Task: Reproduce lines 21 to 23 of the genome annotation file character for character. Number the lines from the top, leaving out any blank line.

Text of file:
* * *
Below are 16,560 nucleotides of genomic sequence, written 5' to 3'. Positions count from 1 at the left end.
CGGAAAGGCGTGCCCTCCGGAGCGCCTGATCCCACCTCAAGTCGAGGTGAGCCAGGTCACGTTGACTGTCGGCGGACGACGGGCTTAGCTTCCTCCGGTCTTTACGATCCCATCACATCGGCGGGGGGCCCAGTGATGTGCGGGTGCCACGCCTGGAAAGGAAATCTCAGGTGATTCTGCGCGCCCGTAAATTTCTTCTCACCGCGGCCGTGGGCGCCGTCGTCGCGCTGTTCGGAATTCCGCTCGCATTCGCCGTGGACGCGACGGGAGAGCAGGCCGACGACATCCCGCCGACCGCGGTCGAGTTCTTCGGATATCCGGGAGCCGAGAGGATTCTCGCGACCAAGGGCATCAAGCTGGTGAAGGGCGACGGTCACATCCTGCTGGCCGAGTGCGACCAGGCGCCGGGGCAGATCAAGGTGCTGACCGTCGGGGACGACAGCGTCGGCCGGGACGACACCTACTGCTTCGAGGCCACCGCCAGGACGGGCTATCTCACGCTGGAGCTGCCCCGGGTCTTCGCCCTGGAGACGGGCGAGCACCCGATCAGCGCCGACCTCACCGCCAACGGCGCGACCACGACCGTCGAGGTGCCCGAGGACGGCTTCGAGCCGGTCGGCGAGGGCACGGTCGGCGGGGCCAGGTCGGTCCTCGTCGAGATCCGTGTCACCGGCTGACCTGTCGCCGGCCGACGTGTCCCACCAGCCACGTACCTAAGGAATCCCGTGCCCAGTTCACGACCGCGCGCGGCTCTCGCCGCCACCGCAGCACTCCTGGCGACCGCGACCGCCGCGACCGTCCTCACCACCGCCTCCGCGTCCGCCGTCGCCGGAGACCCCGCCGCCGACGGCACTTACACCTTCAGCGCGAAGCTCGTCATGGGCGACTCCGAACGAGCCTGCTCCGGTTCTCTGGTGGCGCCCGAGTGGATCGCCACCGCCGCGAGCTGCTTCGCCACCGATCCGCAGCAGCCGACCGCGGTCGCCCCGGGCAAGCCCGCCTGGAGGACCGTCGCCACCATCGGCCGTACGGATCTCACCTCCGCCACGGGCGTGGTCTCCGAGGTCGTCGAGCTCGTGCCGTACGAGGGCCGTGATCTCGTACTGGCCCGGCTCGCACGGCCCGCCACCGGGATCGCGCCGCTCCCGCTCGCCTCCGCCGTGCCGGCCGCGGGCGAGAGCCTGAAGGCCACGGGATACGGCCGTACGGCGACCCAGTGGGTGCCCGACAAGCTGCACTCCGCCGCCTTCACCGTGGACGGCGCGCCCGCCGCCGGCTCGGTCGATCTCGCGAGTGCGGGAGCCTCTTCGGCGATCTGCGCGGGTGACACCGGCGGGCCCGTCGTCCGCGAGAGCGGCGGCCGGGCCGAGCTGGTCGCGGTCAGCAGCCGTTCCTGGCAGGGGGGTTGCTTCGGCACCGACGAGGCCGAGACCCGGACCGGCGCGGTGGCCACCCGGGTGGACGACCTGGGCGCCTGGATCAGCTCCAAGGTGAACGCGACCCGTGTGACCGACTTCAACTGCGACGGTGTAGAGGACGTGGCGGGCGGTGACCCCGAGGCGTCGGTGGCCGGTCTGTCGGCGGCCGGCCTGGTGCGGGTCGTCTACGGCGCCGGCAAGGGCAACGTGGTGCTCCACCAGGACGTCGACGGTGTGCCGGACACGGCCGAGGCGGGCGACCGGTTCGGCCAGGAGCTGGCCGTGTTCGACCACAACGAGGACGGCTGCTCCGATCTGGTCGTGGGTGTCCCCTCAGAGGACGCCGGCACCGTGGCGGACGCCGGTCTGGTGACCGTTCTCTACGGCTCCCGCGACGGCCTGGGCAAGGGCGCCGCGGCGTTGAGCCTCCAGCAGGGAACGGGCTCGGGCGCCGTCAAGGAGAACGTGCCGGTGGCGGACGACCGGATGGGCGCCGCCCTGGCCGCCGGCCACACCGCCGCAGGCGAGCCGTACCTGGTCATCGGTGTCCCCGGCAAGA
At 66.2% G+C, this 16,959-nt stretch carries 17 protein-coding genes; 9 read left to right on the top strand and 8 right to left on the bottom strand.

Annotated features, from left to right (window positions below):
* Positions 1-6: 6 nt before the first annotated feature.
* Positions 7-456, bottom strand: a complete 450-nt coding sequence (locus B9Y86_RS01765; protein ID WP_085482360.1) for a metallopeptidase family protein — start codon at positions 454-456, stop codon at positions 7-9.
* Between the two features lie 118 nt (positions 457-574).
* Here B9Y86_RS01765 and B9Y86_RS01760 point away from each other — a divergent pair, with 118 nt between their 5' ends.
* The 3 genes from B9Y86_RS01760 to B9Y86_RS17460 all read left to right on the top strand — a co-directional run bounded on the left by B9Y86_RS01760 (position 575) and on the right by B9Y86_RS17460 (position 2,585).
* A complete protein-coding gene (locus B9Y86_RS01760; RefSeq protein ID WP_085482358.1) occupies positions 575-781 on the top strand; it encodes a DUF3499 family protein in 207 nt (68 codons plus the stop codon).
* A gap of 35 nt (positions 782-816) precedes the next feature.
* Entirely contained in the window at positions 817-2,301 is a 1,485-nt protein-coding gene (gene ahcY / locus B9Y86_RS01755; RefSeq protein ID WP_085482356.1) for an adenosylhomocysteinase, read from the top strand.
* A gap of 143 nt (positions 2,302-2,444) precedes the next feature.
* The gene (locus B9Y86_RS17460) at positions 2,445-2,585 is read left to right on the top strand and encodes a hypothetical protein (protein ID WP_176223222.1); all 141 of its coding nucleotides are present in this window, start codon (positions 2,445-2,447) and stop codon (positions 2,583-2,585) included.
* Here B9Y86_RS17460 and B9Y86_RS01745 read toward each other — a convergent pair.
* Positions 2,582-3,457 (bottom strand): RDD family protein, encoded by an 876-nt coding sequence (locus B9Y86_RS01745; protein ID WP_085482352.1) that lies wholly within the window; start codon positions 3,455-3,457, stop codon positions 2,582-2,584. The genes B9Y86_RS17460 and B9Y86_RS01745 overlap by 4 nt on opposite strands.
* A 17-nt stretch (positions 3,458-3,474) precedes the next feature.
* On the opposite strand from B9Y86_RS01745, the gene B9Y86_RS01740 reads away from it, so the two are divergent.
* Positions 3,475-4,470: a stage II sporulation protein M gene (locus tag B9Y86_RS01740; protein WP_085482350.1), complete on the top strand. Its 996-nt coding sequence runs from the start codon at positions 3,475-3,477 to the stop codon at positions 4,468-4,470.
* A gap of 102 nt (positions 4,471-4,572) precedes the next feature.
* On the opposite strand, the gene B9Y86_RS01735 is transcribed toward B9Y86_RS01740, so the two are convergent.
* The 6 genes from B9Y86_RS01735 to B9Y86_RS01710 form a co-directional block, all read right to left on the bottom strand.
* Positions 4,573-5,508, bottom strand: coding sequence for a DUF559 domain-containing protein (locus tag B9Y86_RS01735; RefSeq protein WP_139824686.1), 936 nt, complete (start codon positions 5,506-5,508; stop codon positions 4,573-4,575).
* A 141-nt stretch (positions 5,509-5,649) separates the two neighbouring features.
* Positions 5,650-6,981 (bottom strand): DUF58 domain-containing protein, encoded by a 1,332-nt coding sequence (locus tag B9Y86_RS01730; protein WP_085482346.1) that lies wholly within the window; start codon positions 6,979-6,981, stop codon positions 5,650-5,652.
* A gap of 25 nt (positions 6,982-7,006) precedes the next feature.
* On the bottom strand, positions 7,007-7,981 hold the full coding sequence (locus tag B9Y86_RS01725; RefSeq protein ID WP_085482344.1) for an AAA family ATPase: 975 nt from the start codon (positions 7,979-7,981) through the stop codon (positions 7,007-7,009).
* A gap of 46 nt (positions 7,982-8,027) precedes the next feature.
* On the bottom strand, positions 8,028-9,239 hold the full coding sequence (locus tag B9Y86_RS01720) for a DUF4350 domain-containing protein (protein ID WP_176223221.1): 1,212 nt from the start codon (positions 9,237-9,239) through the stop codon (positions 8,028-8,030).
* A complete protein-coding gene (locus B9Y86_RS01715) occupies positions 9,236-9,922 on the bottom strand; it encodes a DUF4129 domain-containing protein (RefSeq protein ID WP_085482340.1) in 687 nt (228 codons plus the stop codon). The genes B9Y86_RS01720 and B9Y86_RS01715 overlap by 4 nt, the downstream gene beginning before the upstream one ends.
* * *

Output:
* On the opposite strand, the gene B9Y86_RS01735 is transcribed toward B9Y86_RS01740, so the two are convergent.
* The 6 genes from B9Y86_RS01735 to B9Y86_RS01710 form a co-directional block, all read right to left on the bottom strand.
* Positions 4,573-5,508, bottom strand: coding sequence for a DUF559 domain-containing protein (locus tag B9Y86_RS01735; RefSeq protein WP_139824686.1), 936 nt, complete (start codon positions 5,506-5,508; stop codon positions 4,573-4,575).